- East asia
- South korea
- 2 Weeks in South Korea
Updated on 11 July 2018: Added a new South Korea itinerary map.
In early 2016, I had the opportunity to visit South Korea, a country that had been begging me to explore for a while now. I was invited to visit the country by the government of South Korea and do a speech about my travel at a Digital Nomad event organized by J-Space, the best co-working space on Jeju island.
I decided to take this opportunity to explore South Korea for 2 weeks before ending my trip on Jeju island. From lush nature to the vivid culture, here are all the information you need for the perfect trip to South Korea.
Note: I am not much of a K-POP fan so if you are expecting something related to K-POP, this article is not for you. If you like hiking and would like to experience the real culture, then this post is for you.Table of Contents
- South Korea Itinerary Map
- South Korea Travel Video
- Why go to South Korea?
- How to Get to South Korea
- How to Get Around South Korea
- When to Go to South Korea
- Where to Stay in South Korea
- Travel Insurance
- Two Weeks Itinerary in South Korea
South Korea Itinerary Map
South Korea Travel Video
Why go to South Korea?
I have always thought that the only thing South Korea had to offer was its popularized K-POP culture but the more I explored the country the more I realized how wrong I was.
South Korea is a country full of amazing natural reserves, technological advancement beyond belief and an attractive traditional culture unlike any other countries I have experienced.
And no, South Korea is nothing like Japan!
Even though, South Korea is not exactly a big country, there are quite a bit of national parks you can explore, some within the proximity of Seoul.
Seoul is the kind of city that blends modern and traditional cultures together perfectly. Walking around the city is like walking through a melting pot of hundreds of years of tradition surrounded by the future.
The people of South Korea may seems indifferent at first (like in all big cities) but the more you get to know them, the more you will see how nice they are.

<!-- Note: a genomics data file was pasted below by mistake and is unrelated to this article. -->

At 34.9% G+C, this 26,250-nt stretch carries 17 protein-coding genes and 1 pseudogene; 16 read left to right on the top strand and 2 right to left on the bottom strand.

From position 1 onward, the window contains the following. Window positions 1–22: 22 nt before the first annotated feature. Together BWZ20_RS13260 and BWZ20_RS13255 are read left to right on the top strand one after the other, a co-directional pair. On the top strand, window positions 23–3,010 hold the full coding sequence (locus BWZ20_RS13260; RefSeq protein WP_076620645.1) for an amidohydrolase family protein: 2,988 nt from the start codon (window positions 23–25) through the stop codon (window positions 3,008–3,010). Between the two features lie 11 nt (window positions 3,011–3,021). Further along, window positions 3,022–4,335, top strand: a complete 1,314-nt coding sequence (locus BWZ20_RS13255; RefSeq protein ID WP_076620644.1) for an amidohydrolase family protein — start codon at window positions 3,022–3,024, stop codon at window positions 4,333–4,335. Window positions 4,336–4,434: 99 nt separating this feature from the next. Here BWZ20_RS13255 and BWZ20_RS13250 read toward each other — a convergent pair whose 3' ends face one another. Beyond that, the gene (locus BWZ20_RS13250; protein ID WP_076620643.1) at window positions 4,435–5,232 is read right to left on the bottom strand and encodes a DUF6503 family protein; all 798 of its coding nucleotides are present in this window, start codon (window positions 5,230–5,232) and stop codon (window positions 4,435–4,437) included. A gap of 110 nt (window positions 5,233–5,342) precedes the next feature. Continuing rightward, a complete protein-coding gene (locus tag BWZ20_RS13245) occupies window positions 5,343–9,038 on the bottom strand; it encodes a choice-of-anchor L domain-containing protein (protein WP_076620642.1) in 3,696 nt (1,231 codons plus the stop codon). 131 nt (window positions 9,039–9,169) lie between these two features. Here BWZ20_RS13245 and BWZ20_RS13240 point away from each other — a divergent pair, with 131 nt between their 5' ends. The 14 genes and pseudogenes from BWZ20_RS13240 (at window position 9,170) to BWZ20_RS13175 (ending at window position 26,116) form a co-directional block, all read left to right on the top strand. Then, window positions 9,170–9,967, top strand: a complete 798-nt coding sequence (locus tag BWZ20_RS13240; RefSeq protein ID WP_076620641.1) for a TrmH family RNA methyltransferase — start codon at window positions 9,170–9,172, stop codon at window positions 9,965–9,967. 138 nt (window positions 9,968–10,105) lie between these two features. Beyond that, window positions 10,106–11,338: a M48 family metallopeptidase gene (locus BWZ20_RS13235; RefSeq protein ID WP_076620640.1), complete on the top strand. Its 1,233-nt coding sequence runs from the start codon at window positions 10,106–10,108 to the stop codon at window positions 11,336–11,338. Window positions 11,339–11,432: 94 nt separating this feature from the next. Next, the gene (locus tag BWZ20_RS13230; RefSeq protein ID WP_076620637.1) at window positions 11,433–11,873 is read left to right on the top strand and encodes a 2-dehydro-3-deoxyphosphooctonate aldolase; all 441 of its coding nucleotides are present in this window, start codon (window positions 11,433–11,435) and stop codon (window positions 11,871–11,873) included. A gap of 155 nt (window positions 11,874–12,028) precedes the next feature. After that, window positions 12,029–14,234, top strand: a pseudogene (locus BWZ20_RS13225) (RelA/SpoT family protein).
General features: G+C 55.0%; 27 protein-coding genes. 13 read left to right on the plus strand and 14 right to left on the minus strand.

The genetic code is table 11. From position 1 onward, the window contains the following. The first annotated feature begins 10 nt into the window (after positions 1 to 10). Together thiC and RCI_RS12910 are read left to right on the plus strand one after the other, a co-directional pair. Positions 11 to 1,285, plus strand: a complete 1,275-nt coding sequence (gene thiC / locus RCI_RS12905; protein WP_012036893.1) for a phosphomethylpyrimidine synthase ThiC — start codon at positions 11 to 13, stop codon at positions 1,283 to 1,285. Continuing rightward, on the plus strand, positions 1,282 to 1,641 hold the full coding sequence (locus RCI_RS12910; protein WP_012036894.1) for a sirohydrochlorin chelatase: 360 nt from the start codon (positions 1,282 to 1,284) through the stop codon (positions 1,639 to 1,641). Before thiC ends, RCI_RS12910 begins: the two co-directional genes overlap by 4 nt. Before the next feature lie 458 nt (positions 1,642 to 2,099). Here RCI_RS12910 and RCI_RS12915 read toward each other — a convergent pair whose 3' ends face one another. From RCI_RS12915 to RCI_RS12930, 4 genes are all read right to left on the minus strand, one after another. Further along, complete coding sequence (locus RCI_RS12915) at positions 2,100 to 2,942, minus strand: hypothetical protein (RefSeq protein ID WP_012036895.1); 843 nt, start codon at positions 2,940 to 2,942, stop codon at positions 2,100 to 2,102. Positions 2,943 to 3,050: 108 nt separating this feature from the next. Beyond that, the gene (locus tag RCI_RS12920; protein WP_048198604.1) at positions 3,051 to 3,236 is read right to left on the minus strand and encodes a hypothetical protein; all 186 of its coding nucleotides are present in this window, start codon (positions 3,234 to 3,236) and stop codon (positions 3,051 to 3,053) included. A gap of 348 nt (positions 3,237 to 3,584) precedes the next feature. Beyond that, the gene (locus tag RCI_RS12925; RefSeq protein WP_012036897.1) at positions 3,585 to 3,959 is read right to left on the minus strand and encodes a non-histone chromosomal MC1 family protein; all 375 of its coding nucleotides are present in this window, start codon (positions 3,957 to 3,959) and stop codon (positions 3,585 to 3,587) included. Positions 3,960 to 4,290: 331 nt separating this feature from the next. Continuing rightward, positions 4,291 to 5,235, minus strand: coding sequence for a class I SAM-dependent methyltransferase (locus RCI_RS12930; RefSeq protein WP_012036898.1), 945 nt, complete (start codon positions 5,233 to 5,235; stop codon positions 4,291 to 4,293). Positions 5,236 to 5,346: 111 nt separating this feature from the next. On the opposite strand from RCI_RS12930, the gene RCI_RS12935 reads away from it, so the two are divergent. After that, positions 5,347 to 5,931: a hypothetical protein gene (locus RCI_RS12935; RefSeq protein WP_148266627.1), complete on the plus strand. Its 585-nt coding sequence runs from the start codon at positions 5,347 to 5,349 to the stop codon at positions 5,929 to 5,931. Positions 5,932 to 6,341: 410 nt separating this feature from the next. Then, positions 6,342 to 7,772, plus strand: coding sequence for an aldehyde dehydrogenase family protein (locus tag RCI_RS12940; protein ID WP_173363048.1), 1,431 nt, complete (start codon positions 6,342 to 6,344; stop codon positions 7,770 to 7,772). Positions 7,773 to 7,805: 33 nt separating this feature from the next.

When it comes to Korean food, you can't deny that the Korean BBQ is something of a requirement to try before you leave the country. The smell of grilled beef together with Soju is something you will not forget. Not to mention all the weird food you can eat like live octpous (really delcious!) and all the raw fish and shells you can eat fresh at the fish market.
South Korea is the whole package and in this article, I'll be going through all the information you need to make your trip awesome.
How to Get to South Korea
How to Get Around South Korea
My preferred mode of transportation in South Korea is the bus because it is reliably fast, efficient, comfortable and usually easily accessible from the main part of the city.
When you are taking a bus from a big city like Seoul, make sure you know where the terminal is because there are several terminals in Seoul and all of them are in different parts of the city. My suggestion is to ask your hostel for the information before you plan anything as they will know the best time and route to take.
For travelling around in Seoul, the Metro is the way to go. The city is widely connected and you can go almost anywhere with it. But one of the problem with South Korea is that Google Maps doesn't function fully due to some law enforcement but you can use other local apps to navigate the city like: iPhone | Android.
In some cases, it might be better to fly instead, for example you will save more time flying from the mainland to Jeju island rather than taking an overnight cruise. It might even be cheaper if you book the flight in advanced. There are plenty of cheap airlines you can buy from such as Jeju Air, Air Busan or even Korean Air sometimes.
When to Go to South Korea
South Korea has a very clear cut season and for most cases each offers a unique perspective of the country. The summer (June to August) can be hot and humid, Winter (December to February) can be extremely cold but less risk of rain, autumn (September - November) where the forests can turn reddish orange and the best time of all, spring (March - May) where flowers bloom and festivals are in full swing.
I was there at the end of Spring (5th May 2016) right in time for the family month with children's day followed by a Buddha's Birthday celebration. The streets became lit with laterns and full of colorful parades, traditional shows and concerts. I would highly recommend you to go to Seoul during the Buddha's Birthday festival.
Where to Stay in South Korea
Seoul - Seoulwise Guesthouse - 15 - 22 USD/night
The owner is really cool and he travelled around the world before so he knows how to treat fellow travelers. He also helped me plan my trip to South Korea, giving me all the information I needed. He even went out of his way to get me an extra bed when it was fully booked! Best owner ever! The hostel is also located in the young and hip part of Hongdae. Highly recommended!)
Sokcho - The House Hostel - 18 USD/night (One of the most well-decorated hostel I have ever seen. It feels like you are living in a traditional house!)
Gyeong Ju - The Blue Boat Hostel - 21 USD/night
Jeju - U & I Guesthouse - 17 USD/night (centrally located)
South Korea has the fastest internet in the world. Yeah, that's right! In the world! I've tested it on a regular hostel WIFI and it took 5 minutes to upload a 4 GB file. You will have absolutely no problem finding fast and reliable WIFI in South Korea. Every hostel has it, every cafe has it, everywhere you go, you will find it.